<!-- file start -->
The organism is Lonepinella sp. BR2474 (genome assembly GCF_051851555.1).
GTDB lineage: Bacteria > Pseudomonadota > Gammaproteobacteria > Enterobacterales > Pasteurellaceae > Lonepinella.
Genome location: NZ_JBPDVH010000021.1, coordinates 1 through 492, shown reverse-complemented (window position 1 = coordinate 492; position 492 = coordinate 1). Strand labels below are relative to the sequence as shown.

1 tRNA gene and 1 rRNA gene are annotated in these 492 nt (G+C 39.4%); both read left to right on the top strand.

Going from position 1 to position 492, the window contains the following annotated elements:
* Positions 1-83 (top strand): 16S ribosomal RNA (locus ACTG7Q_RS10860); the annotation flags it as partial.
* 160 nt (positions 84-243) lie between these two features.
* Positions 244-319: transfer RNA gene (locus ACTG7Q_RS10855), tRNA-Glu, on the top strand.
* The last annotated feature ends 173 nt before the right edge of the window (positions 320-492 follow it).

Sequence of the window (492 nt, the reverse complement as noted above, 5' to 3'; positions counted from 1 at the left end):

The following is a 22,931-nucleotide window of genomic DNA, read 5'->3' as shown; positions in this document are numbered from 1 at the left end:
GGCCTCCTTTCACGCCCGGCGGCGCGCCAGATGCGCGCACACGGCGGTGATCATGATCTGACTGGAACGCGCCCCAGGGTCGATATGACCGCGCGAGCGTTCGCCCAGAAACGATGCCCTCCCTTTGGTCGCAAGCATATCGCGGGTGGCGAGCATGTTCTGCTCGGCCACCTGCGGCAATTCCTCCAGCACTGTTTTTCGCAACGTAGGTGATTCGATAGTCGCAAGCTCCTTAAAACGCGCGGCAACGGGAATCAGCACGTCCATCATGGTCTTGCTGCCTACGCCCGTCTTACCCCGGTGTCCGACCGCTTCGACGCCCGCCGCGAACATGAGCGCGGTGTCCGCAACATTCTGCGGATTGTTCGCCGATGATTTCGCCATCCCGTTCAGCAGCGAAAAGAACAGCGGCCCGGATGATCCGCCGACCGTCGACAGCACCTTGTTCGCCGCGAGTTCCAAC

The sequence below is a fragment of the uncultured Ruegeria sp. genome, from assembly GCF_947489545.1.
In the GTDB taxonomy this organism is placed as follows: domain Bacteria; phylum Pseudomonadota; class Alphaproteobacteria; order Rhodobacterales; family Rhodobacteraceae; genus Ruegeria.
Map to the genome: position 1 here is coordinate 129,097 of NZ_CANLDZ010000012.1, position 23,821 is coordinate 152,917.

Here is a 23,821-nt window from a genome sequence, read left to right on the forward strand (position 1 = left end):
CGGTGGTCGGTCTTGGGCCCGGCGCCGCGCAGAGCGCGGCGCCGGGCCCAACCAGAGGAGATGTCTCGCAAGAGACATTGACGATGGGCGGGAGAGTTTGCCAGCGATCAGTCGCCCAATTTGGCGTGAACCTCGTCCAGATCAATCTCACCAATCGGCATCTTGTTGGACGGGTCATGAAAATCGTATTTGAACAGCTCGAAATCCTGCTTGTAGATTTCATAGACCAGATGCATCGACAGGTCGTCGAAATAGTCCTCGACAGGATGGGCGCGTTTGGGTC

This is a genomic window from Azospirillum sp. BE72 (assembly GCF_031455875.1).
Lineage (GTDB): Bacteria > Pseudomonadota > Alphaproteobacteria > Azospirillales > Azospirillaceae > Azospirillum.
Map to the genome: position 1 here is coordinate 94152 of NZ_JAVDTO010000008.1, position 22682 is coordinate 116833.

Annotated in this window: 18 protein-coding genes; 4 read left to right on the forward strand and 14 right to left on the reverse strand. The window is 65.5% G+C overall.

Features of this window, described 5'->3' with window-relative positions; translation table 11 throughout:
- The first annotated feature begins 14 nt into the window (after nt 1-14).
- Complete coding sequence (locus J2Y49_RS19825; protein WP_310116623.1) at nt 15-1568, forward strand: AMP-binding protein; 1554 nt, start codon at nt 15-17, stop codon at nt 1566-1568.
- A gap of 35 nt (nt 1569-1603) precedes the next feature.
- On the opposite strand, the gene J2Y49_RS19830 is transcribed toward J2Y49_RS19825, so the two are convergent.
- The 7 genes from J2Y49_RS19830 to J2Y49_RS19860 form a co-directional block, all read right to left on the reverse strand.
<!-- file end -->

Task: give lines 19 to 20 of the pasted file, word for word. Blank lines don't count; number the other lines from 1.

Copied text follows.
Lineage (GTDB): Bacteria > Pseudomonadota > Alphaproteobacteria > Azospirillales > Azospirillaceae > Azospirillum.
Map to the genome: position 1 here is coordinate 94152 of NZ_JAVDTO010000008.1, position 22682 is coordinate 116833.